This week is Global Entrepreneurship Week, an occasion celebrated by events in 160 countries. Here in New Zealand, Creative HQ is joining Kiwi Connect and other organisations around the country in celebrating the week, by giving props to all the #NewFaces of entrepreneurship in New Zealand. We love this initiative because building a startup is a risky business and it’s incredibly important to celebrate the startup success stories – especially those who are new on the ropes.
Mish Guru helps brands tell compelling Snapchat stories to connect and engage with millennials. They do this through their technology platform, the campaigns they run and the content they create for brands, agencies and artists.
After presenting a keynote at Adtech in New York this month, Mish Guru was identified as one of the top three startups to look out for in 2016, with a team in Auckland, a co-founder in Berlin and plans to open an office in New York next year.
We first met Tom as a part of team that applied for Lightning Lab in 2014 with a completely different business idea – think fitbit for horseshoeing. We’ll leave all the possible puns on that one for your imagination (except perhaps the tweet below).
Needless to say, pivoting is not a new concept to Tom or the team at Mish Guru. After coming to the conclusion that the Cavaltech horseshoeing idea wasn’t going to be adopted fast enough by an industry that wasn’t tech savvy enough, the team did some soul searching and landed on what they knew – Snapchat.
Snapchat gets 4 billion video views a day and is ranked in the top three most popular social networks, particularly among millennials. Users are highly engaged, with 75% of sent images being viewed or responded to on average.
For brands, capturing this young and engaging audience is key to their sustainability in the long-run. However, traditional one-way advertising from brand-to-audience no longer works. Rich, creative and collaborative storytelling does.
After validating that brands had problems leveraging Snapchat for their business due to account managers’ phones freezing because of incoming snaps, Tom knew he hit something interesting. Some further digging proved that brands wanted control over uploading, storyboarding and scheduling their campaigns.
That is precisely what Mish Guru is all about. Today their clients include the likes of Spark, Air New Zealand, SkyTV, Vodafone Music awards, Durex, Playstation, Fairfax, L&P, Saatchi and Saatchi, Ikon Communications and the list goes on.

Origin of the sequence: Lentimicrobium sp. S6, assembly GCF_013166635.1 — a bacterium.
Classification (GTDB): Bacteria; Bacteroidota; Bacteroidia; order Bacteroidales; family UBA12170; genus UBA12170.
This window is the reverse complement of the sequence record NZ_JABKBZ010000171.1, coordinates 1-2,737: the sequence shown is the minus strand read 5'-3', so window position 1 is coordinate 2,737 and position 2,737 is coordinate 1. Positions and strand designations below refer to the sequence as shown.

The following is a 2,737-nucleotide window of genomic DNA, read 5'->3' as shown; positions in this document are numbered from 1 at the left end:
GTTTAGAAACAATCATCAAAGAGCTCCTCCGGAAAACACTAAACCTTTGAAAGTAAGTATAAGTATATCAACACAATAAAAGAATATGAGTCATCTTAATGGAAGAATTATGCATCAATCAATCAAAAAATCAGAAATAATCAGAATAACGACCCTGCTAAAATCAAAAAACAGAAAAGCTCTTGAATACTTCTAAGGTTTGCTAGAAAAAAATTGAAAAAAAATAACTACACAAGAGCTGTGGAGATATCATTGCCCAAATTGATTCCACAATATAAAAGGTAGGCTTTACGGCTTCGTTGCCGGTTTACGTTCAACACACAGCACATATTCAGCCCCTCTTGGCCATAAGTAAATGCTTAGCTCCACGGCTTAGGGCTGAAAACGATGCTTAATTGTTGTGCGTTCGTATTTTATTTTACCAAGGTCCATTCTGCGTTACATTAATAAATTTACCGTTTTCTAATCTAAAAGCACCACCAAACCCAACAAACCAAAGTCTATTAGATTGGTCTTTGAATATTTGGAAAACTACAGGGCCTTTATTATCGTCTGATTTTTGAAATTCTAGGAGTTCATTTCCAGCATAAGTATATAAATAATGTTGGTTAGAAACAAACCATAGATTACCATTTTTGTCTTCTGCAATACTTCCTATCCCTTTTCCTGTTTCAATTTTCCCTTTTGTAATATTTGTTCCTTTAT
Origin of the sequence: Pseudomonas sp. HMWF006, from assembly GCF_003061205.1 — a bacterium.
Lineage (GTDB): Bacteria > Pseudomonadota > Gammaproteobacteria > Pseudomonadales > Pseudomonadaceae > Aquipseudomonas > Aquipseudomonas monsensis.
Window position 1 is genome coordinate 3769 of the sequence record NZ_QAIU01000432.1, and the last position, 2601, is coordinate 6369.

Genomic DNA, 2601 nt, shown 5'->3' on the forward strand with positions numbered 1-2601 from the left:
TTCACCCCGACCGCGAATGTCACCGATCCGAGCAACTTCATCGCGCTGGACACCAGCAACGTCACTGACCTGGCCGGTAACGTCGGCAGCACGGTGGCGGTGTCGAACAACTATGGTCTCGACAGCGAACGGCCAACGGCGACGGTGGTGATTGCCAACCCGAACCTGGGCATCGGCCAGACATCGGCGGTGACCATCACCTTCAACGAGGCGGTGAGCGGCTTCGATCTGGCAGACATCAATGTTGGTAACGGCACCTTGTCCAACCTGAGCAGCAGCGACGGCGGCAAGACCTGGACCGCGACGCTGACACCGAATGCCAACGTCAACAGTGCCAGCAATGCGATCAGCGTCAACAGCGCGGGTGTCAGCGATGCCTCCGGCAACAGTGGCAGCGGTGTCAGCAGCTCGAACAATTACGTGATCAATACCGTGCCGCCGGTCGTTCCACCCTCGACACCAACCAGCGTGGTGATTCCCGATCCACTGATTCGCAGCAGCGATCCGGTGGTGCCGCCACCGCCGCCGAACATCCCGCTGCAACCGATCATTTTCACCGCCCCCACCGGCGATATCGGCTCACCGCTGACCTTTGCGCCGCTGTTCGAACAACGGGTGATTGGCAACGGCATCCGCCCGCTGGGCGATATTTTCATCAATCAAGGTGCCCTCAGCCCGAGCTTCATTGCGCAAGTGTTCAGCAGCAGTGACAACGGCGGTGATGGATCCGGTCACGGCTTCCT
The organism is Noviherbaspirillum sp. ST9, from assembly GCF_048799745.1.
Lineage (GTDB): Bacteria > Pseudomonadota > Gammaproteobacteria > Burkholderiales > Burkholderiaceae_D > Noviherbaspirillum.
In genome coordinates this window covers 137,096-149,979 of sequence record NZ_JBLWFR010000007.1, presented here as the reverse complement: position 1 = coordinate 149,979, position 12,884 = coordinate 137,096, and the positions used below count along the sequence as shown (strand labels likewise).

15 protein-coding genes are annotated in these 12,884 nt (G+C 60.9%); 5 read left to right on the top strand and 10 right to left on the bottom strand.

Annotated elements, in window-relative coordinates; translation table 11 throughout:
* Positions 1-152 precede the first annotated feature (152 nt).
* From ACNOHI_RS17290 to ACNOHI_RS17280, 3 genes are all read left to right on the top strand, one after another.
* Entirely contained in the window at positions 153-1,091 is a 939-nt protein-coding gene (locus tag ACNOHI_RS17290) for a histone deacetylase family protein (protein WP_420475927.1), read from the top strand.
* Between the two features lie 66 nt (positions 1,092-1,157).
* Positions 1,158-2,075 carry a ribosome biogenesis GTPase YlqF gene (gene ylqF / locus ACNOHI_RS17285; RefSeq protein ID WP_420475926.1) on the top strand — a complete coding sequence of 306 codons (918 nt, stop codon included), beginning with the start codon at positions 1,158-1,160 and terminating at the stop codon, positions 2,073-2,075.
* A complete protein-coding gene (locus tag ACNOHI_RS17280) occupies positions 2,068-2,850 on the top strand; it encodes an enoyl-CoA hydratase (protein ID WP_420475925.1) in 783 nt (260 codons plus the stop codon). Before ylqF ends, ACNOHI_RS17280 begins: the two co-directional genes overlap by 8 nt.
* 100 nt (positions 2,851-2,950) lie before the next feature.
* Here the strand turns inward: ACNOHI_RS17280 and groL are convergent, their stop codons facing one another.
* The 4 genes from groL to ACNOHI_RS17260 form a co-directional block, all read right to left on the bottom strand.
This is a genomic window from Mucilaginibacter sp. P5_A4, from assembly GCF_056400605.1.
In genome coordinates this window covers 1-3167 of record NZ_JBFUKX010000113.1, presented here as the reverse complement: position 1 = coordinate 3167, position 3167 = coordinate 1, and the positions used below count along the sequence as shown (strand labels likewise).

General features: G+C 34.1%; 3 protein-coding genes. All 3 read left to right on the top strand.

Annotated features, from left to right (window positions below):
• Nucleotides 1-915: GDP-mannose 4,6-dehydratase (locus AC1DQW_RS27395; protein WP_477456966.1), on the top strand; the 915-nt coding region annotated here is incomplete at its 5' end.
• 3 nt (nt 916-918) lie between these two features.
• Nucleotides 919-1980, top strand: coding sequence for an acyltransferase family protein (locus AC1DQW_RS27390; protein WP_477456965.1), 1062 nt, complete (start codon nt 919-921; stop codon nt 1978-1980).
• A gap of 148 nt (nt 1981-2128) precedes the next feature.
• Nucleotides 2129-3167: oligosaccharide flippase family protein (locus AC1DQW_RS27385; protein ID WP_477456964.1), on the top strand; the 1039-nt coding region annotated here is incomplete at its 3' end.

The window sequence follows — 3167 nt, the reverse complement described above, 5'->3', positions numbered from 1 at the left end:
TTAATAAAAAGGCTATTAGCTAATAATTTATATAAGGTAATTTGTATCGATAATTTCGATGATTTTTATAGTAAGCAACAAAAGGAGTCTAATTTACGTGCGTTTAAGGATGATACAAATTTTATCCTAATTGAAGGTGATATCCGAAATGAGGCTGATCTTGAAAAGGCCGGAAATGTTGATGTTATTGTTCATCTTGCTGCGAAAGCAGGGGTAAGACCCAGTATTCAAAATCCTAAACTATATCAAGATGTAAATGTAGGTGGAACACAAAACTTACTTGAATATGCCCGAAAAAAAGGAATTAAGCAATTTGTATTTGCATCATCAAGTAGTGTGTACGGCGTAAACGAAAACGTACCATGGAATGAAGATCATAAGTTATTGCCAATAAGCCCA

That’s quite a long way to come in a year, so we asked Tom a few questions about his journey.
Why did you choose to become an entrepreneur straight after university verses finding a ‘real job’?
I was drawn to entrepreneurship for many of the same reasons I was drawn to engineering – I thoroughly enjoy problem solving. Working for a startup means that you have a much great opportunity and freedom to have genuine impact in helping to solve that problem.”
What’s the #1 lesson you’ve learned when selling MishGuru platform?
Learn how to qualify prospects properly. The temptation when you first start out is to write proposals for every possible lead. It’s super time consuming and very often you end up being frustrated when you’ve been trying to close a deal for months only to realise that the fit isn’t right for either party.”
How have you managed to hire and up-skill a young, creative team of millennials? Any tips on how to attract talent?
We have a pretty simple philosophy when it comes to hiring: attitude and ability to learn outweigh experience. We might be quite a young team but we move fast, learn from our mistakes and correct quickly.
We’ve been incredibly lucky when it’s come to hiring with the awesome quality of talent that has approached us. That being said I think we’ve done a few things that have really helped our cause:
- We give a lot back to the dev community – we host the Auckland node.js meetup for example
- We put a lot of effort into maintaining and promoting culture.
- We’re big believers in a flexible work environment – work when and where you want. Not everyone is at their best between 9am – 5pm. By giving people the ability to self select how they work, we give them the opportunity to work in a way that maximises their own output.”
For more information about the Lightning Lab Accelerator, including the two upcoming programmes in Auckland and Wellington, visit www.lightninglab.co.nz